On completion of the above steps, the final GP-PHSUQ consisted of a 10-page A4 booklet (the questionnaire is available from the first author on request). The questionnaire included 79 items made up of: 12 socio-demographic items; 10 items assessing health status, disease conditions and smoking status; 20 items assessing use of health services; and 37 items assessing the factors that might affect health services utilisation.
Collection of data using a mail survey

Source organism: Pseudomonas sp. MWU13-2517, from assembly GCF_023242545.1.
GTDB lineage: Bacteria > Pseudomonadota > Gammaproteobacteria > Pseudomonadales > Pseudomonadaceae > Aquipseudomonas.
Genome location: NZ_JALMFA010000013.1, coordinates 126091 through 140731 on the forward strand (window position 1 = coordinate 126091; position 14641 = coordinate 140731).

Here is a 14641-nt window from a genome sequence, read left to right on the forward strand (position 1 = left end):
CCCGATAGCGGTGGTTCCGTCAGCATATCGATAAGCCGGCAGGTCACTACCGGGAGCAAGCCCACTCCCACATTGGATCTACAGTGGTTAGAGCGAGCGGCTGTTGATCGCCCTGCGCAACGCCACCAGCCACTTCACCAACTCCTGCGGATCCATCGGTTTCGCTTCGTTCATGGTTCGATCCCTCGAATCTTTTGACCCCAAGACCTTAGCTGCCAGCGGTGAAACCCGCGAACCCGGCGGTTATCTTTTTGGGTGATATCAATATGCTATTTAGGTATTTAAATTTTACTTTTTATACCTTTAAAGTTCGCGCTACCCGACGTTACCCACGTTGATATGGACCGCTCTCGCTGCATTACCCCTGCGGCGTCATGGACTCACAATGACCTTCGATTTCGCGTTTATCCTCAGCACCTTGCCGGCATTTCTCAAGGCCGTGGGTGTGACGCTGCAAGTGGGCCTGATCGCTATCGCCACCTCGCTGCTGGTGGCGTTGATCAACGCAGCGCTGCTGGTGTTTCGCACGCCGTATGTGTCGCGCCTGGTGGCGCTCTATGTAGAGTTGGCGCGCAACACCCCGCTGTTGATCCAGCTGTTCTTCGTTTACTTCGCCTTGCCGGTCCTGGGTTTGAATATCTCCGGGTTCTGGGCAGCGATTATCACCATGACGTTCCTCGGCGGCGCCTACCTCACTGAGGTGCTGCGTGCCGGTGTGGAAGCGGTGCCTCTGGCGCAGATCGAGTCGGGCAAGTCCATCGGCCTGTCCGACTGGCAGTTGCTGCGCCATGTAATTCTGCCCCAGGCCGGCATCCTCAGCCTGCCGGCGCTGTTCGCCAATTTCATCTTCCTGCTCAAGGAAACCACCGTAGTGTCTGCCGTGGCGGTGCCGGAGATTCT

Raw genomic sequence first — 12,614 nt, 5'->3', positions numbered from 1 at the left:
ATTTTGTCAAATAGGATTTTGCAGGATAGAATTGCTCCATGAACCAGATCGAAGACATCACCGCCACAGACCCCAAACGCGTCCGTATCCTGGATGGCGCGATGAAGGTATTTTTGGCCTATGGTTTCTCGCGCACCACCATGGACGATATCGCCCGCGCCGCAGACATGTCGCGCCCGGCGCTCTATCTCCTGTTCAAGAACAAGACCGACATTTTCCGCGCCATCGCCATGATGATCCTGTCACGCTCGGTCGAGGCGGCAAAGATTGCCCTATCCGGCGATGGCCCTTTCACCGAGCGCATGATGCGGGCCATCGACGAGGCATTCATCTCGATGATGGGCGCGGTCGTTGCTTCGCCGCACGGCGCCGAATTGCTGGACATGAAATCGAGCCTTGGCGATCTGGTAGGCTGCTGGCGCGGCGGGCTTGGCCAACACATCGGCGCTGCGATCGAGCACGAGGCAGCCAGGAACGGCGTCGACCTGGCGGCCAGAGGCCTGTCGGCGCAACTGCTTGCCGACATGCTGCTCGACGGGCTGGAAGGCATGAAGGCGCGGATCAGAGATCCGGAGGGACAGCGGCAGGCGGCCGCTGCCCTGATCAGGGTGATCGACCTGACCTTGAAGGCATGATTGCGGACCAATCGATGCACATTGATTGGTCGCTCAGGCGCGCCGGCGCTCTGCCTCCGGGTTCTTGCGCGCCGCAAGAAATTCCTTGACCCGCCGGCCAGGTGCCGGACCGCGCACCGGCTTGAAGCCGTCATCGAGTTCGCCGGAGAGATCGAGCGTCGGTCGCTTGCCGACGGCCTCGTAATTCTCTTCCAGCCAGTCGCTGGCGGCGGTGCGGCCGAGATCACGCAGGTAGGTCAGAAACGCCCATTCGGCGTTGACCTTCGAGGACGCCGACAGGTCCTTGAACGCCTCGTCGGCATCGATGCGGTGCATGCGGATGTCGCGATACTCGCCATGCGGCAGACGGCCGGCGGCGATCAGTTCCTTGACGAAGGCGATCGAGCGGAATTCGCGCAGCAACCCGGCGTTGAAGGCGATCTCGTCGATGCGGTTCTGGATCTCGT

A mailed survey was then conducted to test reliability and validity of the scales in the general population. A sample of individuals aged 25-64 years of age (N = 800) from Brisbane municipal area was randomly drawn from the Australian Electoral Roll in 2004. The sample included all eligible citizens 18 years of age and over who are registered to vote in Australian elections. The questionnaire was mailed to each selected participant during November 2004. We used Dillman's mail survey methodology  as outlined here. Eight hundred surveys were mailed, with each package containing a personalised cover letter, a survey, an instant lottery ticket, as well as a pre-addressed and prepaid reply envelope. After one week, a thank-you and reminder postcard was sent to all participants. A replacement questionnaire with cover letters was sent to non-respondents four weeks after the first questionnaire mail-out. Finally, a reminder letter was sent to those people who had still not returned their survey six weeks after the first mail-out. There were 1453 questionnaires sent out to participants in the three subsequent mailings over six weeks. A final useable response rate of 65.6 per cent was achieved, which included a sample of 519 respondents.